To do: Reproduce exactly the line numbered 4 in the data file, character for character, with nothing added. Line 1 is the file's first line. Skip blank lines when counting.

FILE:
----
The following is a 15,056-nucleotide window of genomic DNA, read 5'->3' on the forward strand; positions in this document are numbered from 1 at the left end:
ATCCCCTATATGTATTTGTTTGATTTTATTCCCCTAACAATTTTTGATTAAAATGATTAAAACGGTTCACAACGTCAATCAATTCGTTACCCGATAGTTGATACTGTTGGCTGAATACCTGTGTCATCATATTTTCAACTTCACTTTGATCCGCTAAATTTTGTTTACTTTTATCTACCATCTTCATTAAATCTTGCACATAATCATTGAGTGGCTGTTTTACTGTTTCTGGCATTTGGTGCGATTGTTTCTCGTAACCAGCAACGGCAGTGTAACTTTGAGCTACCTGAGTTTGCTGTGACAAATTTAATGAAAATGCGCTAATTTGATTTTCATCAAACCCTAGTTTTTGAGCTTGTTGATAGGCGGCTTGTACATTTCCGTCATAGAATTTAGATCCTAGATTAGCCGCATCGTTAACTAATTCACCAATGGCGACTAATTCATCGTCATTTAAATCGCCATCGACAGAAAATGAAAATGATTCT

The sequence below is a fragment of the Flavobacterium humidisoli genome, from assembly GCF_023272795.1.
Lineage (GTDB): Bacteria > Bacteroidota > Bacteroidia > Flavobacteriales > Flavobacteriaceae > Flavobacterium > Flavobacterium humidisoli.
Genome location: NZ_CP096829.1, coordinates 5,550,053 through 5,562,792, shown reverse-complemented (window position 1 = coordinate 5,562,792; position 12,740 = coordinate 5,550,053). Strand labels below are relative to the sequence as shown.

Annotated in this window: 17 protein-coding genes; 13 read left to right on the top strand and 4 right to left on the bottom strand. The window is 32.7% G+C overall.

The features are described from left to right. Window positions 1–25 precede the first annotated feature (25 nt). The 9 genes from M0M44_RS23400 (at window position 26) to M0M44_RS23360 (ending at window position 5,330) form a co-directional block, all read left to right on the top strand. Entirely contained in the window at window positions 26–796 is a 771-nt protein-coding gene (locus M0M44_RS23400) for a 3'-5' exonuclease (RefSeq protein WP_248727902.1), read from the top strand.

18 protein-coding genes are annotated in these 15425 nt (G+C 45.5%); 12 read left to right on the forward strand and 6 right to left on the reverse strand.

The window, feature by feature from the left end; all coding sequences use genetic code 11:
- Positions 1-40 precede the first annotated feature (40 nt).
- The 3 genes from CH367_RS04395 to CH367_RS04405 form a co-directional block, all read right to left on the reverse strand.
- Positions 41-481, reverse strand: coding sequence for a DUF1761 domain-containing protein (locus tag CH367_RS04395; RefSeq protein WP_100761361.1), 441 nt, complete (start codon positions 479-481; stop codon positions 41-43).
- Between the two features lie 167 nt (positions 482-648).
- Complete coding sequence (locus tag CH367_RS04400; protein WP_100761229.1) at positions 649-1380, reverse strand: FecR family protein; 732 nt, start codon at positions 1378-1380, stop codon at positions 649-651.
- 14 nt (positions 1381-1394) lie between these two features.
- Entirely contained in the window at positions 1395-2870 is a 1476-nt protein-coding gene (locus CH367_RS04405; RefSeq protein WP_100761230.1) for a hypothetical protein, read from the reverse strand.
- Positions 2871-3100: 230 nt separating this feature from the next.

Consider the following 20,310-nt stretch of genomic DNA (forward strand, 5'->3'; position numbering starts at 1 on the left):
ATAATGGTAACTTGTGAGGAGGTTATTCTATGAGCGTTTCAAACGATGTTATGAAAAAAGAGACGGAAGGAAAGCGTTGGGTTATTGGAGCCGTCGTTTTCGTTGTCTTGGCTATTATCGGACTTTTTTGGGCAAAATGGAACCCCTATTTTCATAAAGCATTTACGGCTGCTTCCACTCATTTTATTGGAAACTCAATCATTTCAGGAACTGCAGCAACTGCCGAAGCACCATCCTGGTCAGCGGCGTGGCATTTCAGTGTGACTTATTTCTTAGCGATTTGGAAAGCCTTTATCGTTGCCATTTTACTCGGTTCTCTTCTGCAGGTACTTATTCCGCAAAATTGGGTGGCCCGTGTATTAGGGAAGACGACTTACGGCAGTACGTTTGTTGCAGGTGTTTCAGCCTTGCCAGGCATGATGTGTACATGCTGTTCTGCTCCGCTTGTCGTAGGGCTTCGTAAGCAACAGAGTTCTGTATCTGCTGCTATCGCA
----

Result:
Lineage (GTDB): Bacteria > Bacteroidota > Bacteroidia > Flavobacteriales > Flavobacteriaceae > Flavobacterium > Flavobacterium humidisoli.